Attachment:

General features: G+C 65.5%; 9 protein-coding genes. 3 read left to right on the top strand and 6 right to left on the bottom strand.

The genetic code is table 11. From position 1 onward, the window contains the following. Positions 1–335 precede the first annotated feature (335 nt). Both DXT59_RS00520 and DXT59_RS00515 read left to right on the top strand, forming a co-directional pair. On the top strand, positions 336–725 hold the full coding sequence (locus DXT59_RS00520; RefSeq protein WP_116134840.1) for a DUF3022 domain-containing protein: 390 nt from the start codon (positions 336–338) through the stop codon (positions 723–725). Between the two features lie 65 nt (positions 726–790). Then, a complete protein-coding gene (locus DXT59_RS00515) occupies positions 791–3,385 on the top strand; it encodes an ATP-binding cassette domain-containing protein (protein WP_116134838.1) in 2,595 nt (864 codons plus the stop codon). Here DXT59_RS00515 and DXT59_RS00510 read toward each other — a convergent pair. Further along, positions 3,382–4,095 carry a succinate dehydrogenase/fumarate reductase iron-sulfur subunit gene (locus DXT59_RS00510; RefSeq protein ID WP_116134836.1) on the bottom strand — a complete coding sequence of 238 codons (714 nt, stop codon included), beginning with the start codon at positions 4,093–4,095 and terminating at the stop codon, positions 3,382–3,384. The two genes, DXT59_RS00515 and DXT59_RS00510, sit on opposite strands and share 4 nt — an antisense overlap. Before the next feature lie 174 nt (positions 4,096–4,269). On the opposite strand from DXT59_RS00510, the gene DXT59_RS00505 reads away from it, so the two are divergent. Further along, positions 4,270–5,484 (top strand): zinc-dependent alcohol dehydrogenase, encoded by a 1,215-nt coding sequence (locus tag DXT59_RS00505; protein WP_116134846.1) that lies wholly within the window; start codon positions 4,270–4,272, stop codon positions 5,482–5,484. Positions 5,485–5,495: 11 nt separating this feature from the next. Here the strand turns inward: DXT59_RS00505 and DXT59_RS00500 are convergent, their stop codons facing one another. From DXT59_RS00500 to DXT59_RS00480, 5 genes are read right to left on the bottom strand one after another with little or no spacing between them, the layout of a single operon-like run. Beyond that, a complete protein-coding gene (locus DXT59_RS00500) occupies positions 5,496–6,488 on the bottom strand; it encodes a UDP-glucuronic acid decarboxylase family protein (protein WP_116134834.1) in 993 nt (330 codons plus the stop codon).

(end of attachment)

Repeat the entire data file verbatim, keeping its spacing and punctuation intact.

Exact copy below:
General features: G+C 65.5%; 9 protein-coding genes. 3 read left to right on the top strand and 6 right to left on the bottom strand.

The genetic code is table 11. From position 1 onward, the window contains the following. Positions 1–335 precede the first annotated feature (335 nt). Both DXT59_RS00520 and DXT59_RS00515 read left to right on the top strand, forming a co-directional pair. On the top strand, positions 336–725 hold the full coding sequence (locus DXT59_RS00520; RefSeq protein WP_116134840.1) for a DUF3022 domain-containing protein: 390 nt from the start codon (positions 336–338) through the stop codon (positions 723–725). Between the two features lie 65 nt (positions 726–790). Then, a complete protein-coding gene (locus DXT59_RS00515) occupies positions 791–3,385 on the top strand; it encodes an ATP-binding cassette domain-containing protein (protein WP_116134838.1) in 2,595 nt (864 codons plus the stop codon). Here DXT59_RS00515 and DXT59_RS00510 read toward each other — a convergent pair. Further along, positions 3,382–4,095 carry a succinate dehydrogenase/fumarate reductase iron-sulfur subunit gene (locus DXT59_RS00510; RefSeq protein ID WP_116134836.1) on the bottom strand — a complete coding sequence of 238 codons (714 nt, stop codon included), beginning with the start codon at positions 4,093–4,095 and terminating at the stop codon, positions 3,382–3,384. The two genes, DXT59_RS00515 and DXT59_RS00510, sit on opposite strands and share 4 nt — an antisense overlap. Before the next feature lie 174 nt (positions 4,096–4,269). On the opposite strand from DXT59_RS00510, the gene DXT59_RS00505 reads away from it, so the two are divergent. Further along, positions 4,270–5,484 (top strand): zinc-dependent alcohol dehydrogenase, encoded by a 1,215-nt coding sequence (locus tag DXT59_RS00505; protein WP_116134846.1) that lies wholly within the window; start codon positions 4,270–4,272, stop codon positions 5,482–5,484. Positions 5,485–5,495: 11 nt separating this feature from the next. Here the strand turns inward: DXT59_RS00505 and DXT59_RS00500 are convergent, their stop codons facing one another. From DXT59_RS00500 to DXT59_RS00480, 5 genes are read right to left on the bottom strand one after another with little or no spacing between them, the layout of a single operon-like run. Beyond that, a complete protein-coding gene (locus DXT59_RS00500) occupies positions 5,496–6,488 on the bottom strand; it encodes a UDP-glucuronic acid decarboxylase family protein (protein WP_116134834.1) in 993 nt (330 codons plus the stop codon).